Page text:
Rosenblatt Securities Downgrades $AAPL to ‘Sell’ on Predictions of Slowing iPhone, iPad, Services Growth

Apple with a big pile of money

Analyst Jun Zhang of Rosenblatt Securities issued a “Sell” downgrade on shares of Apple Inc. Monday citing unspecified predictions of slowing iPad and iPhone sales, as well as slowing growth of Apple’s newest shiny, Services. The firm previously had a “Neutral” rating on $AAPL, and it maintained its US$150 price target for the stock.

Apple with a big pile of money

“We believe Apple will face fundamental deterioration over the next 6 to 12 months,” the firm said, according to CNBC. Adding to our ‘Sell’ thesis, we believe new iPhone sales will be disappointing, iPad sales growth will slow in the second half of 2019, other product sales growth, such as the HomePod, AirPod, and iWatch, may not be meaningful to support total revenue growth.”

This level of analysis is to me the flip side of Apple fanboy ebullience. It’s faith-based commentary with little reason or evidence to back it. Mr. Zhang presents his thesis of slowing sales of this and that as a given, but it’s hardly that. There are plenty of reasons to take a healthy, skeptical look at Apple’s stock and business, but remember that Rosenblatt Securities has been Neutral on Apple while the company’s stock has been on the rise.

Apple will report June quarter earnings on July 30th. Shares of $AAPL did take a hit today, though, ending the day at $200.02 per share, down $4.21 (-2.06%), on moderate volume of 25.3 million shares trading hands.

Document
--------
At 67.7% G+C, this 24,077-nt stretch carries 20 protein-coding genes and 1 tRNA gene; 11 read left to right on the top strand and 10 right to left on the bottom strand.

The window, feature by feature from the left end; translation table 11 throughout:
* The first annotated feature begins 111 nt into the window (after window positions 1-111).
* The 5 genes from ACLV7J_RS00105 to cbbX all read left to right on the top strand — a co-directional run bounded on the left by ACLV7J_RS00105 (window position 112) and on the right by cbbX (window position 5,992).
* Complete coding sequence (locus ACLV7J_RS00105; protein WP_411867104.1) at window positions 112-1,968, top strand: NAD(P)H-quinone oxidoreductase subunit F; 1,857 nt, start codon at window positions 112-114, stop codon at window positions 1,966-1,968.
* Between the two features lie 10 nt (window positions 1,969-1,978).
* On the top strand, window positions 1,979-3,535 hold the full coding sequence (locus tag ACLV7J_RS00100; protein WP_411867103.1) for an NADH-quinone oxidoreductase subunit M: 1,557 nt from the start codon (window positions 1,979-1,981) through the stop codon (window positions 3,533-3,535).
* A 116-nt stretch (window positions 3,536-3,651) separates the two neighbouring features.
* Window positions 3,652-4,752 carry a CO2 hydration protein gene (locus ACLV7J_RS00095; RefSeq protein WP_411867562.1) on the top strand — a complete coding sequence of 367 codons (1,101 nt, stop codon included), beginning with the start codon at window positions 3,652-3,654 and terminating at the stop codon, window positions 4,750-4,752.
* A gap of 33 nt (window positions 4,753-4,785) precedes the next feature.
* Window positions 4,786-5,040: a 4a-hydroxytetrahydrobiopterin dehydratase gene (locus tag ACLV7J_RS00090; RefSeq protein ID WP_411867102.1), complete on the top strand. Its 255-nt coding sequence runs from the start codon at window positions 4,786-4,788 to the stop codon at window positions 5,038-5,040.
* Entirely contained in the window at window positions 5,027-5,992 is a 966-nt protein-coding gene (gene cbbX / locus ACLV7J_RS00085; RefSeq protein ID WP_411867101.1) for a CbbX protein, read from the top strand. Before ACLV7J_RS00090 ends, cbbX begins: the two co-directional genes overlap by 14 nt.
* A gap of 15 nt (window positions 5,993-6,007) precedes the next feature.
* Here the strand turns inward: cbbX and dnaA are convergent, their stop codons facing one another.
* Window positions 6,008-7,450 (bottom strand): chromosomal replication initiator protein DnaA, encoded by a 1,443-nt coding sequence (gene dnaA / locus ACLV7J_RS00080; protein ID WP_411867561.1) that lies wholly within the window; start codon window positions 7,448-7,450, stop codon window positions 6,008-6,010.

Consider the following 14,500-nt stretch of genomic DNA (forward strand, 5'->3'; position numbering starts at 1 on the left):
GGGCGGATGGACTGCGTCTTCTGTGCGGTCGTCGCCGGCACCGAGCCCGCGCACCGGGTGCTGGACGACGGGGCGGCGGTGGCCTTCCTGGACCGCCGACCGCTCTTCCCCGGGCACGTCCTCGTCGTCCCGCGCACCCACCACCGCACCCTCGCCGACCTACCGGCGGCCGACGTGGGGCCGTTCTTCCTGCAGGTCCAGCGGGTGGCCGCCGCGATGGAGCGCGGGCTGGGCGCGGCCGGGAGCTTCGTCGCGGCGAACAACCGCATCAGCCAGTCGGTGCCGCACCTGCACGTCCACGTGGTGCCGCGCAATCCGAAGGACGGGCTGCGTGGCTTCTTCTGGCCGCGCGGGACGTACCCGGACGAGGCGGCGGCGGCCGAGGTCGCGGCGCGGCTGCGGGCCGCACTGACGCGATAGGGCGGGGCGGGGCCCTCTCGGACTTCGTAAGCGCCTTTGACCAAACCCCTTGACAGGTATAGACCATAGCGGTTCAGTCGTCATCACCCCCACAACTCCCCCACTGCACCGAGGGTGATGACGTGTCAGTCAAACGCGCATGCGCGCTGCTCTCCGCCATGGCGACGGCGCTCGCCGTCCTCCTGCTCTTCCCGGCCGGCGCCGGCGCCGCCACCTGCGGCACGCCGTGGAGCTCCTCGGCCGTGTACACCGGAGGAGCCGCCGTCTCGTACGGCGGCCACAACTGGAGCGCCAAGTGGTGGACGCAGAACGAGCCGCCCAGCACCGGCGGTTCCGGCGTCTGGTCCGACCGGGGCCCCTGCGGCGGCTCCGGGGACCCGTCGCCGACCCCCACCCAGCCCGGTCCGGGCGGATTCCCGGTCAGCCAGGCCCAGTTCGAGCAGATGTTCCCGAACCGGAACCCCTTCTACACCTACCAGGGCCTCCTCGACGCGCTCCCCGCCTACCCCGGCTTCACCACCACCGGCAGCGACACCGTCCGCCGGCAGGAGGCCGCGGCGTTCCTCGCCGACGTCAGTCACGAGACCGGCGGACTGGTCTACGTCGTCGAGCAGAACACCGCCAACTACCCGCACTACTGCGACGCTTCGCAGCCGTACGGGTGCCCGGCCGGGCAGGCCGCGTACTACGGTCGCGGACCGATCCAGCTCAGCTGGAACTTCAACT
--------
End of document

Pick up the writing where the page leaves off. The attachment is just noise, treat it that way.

*In the interest of full disclosure, the author holds a tiny, almost insignificant share in AAPL stock that was not an influence in the creation of this article.

3 thoughts on “Rosenblatt Securities Downgrades $AAPL to ‘Sell’ on Predictions of Slowing iPhone, iPad, Services Growth

  • Analysts typically underestimate Apple’s sales and earnings for a multitude of reasons – one being that it’s difficult to track its complex network of suppliers, retail outlets and online sales. Apple will sometimes make big shifts amongst its suppliers not because of demand but due to fluctuating currencies. When you’re making millions of devices with tenfold components, a small change in currency adds up to a lot of money.

    But Zhang does have a point – smartphone sales are maturing in many countries and with only incremental hardware improvements, it’s hard to drive significant sales beyond the normal replacement cycle, switchers and upcoming generation getting their first device. That’s why China and India are so important as smartphone adoption in those countries is still young.

    Still, as an AAPL investor, I’m hoping for not only surprising results in the hardware area, but also significant growth in software and services – which is far more profitable and indicates long term demand for its products.

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